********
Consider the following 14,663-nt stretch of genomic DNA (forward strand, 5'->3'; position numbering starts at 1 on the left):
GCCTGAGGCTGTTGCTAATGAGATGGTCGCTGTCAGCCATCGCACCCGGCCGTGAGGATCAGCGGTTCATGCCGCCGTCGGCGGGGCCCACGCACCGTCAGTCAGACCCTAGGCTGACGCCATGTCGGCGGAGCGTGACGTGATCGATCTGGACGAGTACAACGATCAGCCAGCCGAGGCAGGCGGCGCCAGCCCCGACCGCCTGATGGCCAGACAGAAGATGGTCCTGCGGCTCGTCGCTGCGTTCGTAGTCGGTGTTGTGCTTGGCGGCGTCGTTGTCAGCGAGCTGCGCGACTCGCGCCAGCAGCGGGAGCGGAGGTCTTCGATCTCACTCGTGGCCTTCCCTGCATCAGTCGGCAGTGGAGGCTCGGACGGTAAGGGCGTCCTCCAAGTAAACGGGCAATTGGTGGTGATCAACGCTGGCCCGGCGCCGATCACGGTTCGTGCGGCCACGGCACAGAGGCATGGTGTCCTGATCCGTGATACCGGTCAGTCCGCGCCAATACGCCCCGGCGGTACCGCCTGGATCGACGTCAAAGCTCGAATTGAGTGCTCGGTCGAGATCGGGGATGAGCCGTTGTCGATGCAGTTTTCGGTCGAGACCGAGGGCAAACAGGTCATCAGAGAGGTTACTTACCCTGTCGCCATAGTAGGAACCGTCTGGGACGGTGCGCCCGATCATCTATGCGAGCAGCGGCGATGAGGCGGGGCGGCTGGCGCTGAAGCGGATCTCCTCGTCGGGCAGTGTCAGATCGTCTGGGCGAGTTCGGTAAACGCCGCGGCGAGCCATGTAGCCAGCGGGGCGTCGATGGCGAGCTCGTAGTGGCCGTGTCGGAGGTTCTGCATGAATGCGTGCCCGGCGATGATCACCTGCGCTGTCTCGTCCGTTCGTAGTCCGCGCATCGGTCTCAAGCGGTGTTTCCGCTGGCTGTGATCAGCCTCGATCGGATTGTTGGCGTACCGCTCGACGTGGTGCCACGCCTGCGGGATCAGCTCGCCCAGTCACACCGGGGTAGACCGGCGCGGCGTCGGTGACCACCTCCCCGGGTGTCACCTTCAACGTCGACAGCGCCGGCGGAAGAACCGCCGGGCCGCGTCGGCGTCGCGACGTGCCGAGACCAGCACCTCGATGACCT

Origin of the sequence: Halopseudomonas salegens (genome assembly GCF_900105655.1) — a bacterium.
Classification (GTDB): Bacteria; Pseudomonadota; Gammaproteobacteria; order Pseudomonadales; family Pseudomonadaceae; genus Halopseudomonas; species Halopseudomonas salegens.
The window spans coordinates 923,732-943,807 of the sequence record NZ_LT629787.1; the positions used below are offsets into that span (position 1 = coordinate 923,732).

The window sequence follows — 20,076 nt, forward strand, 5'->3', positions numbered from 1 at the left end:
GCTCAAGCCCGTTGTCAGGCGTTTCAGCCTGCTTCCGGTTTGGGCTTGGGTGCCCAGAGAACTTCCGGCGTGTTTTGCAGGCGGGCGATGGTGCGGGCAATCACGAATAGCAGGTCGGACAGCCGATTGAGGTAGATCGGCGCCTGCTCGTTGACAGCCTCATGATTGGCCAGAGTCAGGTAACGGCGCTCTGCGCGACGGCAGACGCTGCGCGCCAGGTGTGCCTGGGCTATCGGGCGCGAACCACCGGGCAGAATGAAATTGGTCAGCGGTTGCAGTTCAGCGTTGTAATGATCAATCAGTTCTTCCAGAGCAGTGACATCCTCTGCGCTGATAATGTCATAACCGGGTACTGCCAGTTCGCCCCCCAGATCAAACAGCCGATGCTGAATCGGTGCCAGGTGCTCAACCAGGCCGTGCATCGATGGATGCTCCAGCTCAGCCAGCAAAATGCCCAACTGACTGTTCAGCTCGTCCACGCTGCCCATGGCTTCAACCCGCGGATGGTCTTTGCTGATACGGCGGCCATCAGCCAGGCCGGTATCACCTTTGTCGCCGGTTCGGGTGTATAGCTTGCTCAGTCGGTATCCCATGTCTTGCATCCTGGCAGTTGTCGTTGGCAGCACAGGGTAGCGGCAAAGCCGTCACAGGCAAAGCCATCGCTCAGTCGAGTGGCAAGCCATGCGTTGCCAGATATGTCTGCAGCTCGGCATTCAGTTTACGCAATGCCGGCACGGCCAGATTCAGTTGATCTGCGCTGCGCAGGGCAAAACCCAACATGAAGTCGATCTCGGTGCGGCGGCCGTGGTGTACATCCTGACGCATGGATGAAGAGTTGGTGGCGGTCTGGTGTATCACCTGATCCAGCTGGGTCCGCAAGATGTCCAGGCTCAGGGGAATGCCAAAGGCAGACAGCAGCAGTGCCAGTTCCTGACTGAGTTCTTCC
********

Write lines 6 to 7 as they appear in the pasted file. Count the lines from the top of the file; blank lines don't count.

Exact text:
The window sequence follows — 20,076 nt, forward strand, 5'->3', positions numbered from 1 at the left end:
GCTCAAGCCCGTTGTCAGGCGTTTCAGCCTGCTTCCGGTTTGGGCTTGGGTGCCCAGAGAACTTCCGGCGTGTTTTGCAGGCGGGCGATGGTGCGGGCAATCACGAATAGCAGGTCGGACAGCCGATTGAGGTAGATCGGCGCCTGCTCGTTGACAGCCTCATGATTGGCCAGAGTCAGGTAACGGCGCTCTGCGCGACGGCAGACGCTGCGCGCCAGGTGTGCCTGGGCTATCGGGCGCGAACCACCGGGCAGAATGAAATTGGTCAGCGGTTGCAGTTCAGCGTTGTAATGATCAATCAGTTCTTCCAGAGCAGTGACATCCTCTGCGCTGATAATGTCATAACCGGGTACTGCCAGTTCGCCCCCCAGATCAAACAGCCGATGCTGAATCGGTGCCAGGTGCTCAACCAGGCCGTGCATCGATGGATGCTCCAGCTCAGCCAGCAAAATGCCCAACTGACTGTTCAGCTCGTCCACGCTGCCCATGGCTTCAACCCGCGGATGGTCTTTGCTGATACGGCGGCCATCAGCCAGGCCGGTATCACCTTTGTCGCCGGTTCGGGTGTATAGCTTGCTCAGTCGGTATCCCATGTCTTGCATCCTGGCAGTTGTCGTTGGCAGCACAGGGTAGCGGCAAAGCCGTCACAGGCAAAGCCATCGCTCAGTCGAGTGGCAAGCCATGCGTTGCCAGATATGTCTGCAGCTCGGCATTCAGTTTACGCAATGCCGGCACGGCCAGATTCAGTTGATCTGCGCTGCGCAGGGCAAAACCCAACATGAAGTCGATCTCGGTGCGGCGGCCGTGGTGTACATCCTGACGCATGGATGAAGAGTTGGTGGCGGTCTGGTGTATCACCTGATCCAGCTGGGTCCGCAAGATGTCCAGGCTCAGGGGAATGCCAAAGGCAGACAGCAGCAGTGCCAGTTCCTGACTGAGTTCTTCC